And on the good news side, which is suprisingly politicized, right-wingers claim victory in Rwanda where the situation went from:
In the past, Rwandan governments forced these small farmers to grow coffee and to sell their beans to a government-controlled monopoly. Farmers were paid a set price that was always below the world market price for coffee. The price differential was kept by the government, which relied heavily on the revenue it then “earned” from exporting this coffee.
But today, things in Rwanda are very different. Farmers are no longer required to grow coffee. The old export monopoly has ended. Farmers are free to enter into contracts with foreign buyers and to negotiate prices themselves. The current government, headed by President Paul Kagame, has dismantled much of the old legal and regulatory framework for the coffee sector and has adopted a strategy of economic liberalization.
and the Left-wing blogosphere is loving this Malawi story:
Malawi hovered for years at the brink of famine. After a disastrous corn harvest in 2005, almost five million of its 13 million people needed emergency food aid.
But this year, a nation that has perennially extended a begging bowl to the world is instead feeding its hungry neighbors. It is selling more corn to the World Food Program of the United Nations than any other country in southern Africa and is exporting hundreds of thousands of tons of corn to Zimbabwe.
Over the past 20 years, the World Bank and some rich nations Malawi depends on for aid have periodically pressed this small, landlocked country to adhere to free market policies and cut back or eliminate fertilizer subsidies, even as the United States and Europe extensively subsidized their own farmers. But after the 2005 harvest, the worst in a decade, Bingu wa Mutharika, Malawi’s newly elected president, decided to follow what the West practiced, not what it preached.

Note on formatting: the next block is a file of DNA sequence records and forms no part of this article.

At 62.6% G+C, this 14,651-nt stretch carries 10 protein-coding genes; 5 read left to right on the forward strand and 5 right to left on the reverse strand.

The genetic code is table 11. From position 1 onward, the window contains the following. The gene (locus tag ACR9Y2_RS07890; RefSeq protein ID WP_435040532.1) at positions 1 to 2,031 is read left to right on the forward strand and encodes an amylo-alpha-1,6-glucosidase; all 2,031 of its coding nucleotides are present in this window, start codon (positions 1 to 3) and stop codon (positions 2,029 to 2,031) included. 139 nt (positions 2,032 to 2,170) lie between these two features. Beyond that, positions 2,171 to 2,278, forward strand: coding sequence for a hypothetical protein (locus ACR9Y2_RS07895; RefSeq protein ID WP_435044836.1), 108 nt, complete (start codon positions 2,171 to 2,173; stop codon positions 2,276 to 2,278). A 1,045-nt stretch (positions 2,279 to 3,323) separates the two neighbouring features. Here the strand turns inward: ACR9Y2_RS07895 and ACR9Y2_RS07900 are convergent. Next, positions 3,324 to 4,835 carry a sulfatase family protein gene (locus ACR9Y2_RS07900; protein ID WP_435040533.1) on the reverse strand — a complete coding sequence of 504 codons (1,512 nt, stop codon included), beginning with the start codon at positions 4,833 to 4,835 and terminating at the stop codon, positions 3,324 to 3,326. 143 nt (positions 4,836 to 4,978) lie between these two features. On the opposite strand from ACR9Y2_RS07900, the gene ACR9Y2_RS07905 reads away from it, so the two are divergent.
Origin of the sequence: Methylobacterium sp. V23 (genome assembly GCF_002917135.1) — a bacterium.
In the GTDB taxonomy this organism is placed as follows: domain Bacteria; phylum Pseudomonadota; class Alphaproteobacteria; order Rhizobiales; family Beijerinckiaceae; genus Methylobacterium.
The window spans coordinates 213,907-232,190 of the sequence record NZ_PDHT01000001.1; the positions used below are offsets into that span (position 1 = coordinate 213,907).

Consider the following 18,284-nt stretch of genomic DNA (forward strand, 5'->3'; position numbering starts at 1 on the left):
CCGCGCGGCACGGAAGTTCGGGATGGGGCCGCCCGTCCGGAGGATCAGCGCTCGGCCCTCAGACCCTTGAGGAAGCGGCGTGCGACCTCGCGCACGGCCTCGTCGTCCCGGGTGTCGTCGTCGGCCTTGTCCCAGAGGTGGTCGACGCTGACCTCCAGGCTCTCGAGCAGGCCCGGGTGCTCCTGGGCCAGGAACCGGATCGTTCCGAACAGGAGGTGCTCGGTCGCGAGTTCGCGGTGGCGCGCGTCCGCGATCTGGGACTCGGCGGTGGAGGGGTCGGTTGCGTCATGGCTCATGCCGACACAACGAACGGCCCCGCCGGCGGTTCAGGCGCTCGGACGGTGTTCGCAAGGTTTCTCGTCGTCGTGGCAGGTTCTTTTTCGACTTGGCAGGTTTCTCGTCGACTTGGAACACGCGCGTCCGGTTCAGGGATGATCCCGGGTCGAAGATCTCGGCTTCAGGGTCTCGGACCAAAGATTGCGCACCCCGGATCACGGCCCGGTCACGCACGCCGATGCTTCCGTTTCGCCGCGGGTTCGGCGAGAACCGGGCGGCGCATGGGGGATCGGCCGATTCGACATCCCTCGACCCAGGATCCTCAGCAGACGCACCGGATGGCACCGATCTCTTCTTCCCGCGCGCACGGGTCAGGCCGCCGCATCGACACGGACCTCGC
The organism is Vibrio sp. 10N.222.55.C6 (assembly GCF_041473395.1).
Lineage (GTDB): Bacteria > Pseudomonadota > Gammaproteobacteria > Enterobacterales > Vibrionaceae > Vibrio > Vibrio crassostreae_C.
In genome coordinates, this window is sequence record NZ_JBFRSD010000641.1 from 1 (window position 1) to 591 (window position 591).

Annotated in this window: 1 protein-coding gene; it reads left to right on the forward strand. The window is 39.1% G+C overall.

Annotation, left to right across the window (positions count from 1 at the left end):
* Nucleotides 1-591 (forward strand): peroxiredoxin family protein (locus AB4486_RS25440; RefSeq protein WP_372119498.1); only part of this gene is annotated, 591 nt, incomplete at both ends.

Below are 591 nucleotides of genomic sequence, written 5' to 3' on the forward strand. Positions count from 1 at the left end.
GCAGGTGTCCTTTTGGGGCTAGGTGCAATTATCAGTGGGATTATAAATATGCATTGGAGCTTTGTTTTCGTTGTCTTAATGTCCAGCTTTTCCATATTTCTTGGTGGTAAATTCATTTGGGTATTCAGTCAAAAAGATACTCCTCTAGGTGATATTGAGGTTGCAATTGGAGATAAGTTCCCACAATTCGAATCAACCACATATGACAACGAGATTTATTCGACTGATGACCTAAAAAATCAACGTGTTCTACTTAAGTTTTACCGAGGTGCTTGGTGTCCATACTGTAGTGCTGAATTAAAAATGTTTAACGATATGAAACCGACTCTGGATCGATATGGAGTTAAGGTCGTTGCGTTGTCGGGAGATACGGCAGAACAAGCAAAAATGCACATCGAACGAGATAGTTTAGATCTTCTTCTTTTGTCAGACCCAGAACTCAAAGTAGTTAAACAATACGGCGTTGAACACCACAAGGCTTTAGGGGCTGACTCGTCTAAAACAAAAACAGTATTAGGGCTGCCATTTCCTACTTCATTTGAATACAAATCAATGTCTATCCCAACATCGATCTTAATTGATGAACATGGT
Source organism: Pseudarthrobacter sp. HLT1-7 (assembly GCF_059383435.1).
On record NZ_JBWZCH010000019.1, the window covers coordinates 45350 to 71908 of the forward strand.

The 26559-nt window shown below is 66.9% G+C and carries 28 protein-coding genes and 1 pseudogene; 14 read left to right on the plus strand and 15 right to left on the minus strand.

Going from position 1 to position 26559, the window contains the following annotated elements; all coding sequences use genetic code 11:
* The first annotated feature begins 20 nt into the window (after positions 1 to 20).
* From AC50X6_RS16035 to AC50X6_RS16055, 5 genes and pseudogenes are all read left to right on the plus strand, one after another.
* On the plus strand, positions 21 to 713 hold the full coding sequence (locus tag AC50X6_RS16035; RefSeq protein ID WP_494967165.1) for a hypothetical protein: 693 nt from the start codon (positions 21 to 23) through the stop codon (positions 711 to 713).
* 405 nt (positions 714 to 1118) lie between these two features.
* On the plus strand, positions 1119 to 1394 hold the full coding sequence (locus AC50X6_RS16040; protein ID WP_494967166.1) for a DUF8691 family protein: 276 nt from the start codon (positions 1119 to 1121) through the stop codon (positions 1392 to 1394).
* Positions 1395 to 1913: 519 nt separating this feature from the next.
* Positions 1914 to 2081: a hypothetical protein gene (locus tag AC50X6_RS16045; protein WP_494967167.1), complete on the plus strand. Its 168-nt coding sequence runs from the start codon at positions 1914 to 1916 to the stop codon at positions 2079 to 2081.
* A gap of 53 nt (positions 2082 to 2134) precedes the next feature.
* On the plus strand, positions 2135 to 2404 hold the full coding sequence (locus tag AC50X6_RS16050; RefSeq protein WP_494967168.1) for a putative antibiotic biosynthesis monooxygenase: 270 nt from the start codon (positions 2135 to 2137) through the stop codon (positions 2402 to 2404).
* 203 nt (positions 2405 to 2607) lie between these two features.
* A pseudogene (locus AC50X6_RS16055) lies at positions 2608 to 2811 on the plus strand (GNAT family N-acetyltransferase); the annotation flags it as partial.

Those two stories are both incomplete though. In Rwanda, the liberalization story doesn’t mention the fertilizer distribution, the training, the credit schemes, the government-organized cooperatives, the seed distribution, the washing and de-pulping units, the introduction of high-quality coffee and other active government policies that helped the farmers improve their lives. In Malawi, the complexity of the debate, the divergent attitudes of the donors and the past programs are ignored. That’s why I recommend this paper by Blessings Chinsinga of the Department of Political and Administrative Studies, University of Malawi . I have a hard time fundamentally disagreeing with the World Bank argument “that other strategies are more effective thansubsidies and price supports in ensuring small farmers can intensify production and adjust tomarket signals: efficient input distribution through publicly supported infrastructure, packaging standards, low cost financial services, improved research and extension, new risk management mechanisms etc. Public expenditures for these critical public roles continue to be crowded by input subsidies” in the long run. However, the short run is where hunger is felt.